texas) These accounts were collected as part of the Federal Writers’ Project between 1936-1940
and recorded the early experiences of individuals who immigrated in the nineteenth century.
2. The Turners, as they were known, were members of a club that emphasized German culture,
gymnastics, and liberal politics. In their 1890 “Petition from North-American Turner-Bund,”
american-turner-bund) they addressed members of Congress and outline their reasons for
supporting all immigrants.
At the highpoint of their popularity in the 1890s, they had over 300 clubs across the United
States and 40,000 adult male members. Women and children were also allowed to join.
3. After a lecture delivered by Z. Sidney Sampson on The Immigration Problem in 1892 to the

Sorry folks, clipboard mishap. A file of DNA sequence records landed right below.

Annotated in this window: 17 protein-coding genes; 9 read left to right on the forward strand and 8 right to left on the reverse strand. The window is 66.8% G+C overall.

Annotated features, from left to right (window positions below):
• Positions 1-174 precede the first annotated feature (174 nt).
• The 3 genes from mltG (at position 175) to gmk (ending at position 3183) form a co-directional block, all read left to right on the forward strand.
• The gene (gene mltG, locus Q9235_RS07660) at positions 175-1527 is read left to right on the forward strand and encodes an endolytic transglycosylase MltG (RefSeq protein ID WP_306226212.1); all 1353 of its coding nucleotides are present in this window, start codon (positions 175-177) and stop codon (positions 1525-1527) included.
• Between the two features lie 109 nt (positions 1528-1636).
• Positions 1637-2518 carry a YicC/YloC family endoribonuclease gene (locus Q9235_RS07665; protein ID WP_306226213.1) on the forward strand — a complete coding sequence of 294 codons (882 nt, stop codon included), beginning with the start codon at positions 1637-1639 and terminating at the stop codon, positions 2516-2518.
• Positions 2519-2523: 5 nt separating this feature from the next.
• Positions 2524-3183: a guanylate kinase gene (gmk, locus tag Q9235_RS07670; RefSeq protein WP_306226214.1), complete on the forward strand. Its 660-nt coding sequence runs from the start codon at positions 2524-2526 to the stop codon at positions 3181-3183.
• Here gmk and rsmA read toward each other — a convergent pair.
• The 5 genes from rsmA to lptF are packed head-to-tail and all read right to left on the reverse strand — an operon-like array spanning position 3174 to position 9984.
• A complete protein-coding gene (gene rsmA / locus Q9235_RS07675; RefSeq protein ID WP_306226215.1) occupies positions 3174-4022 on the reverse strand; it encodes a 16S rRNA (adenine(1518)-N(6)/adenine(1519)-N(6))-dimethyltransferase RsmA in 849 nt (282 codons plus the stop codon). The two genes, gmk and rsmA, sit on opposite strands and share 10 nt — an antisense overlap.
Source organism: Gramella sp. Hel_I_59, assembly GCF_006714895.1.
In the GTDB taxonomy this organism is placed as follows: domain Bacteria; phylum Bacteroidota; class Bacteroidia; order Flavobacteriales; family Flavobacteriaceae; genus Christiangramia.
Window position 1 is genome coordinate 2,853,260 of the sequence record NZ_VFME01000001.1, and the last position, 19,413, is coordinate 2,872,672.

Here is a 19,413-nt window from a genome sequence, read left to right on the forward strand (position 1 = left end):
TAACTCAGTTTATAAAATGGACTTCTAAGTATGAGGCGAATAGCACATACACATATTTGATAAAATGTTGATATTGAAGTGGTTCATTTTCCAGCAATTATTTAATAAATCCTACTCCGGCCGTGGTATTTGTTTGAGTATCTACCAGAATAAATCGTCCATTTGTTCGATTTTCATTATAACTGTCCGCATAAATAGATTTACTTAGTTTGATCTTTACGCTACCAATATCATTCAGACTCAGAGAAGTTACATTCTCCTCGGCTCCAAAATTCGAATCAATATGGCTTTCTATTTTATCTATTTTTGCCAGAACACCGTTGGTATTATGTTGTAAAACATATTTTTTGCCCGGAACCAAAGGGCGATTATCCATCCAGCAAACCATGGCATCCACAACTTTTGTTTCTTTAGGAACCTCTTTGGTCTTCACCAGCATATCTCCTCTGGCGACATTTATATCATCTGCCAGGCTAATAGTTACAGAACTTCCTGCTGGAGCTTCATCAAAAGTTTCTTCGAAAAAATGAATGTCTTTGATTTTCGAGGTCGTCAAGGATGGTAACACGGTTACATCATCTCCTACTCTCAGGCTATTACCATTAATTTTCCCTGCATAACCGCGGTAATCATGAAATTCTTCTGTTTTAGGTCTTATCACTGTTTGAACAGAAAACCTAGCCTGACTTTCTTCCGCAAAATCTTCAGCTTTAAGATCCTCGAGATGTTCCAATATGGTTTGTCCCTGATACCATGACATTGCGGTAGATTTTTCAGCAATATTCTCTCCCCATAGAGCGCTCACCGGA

Brooklyn Ethical Association, attendees participated in a discussion about immigration. Your final
primary source is to read an abstract of the discussion
in which various viewpoints of immigration were presented.
Use the “Next” button to navigate to the related assignments:
Join your classmates for a Group Discussion to consider some additional questions regarding
these documents.
Take a short 10 question Primary Source Quiz to test your understanding of the sources.
Submit Essay 1 if you enjoyed these documents or wait for Units 6 or 10 if you prefer those
Need more information?
Having trouble with where to start? The University of Iowa has some great tips on how to read a
primary source (
identification/primary-source) .
10/3/21, 11:40 PM Primary Source Readings: Immigration in the Nineteenth Century: HIST-12-22686-2021FA 3/3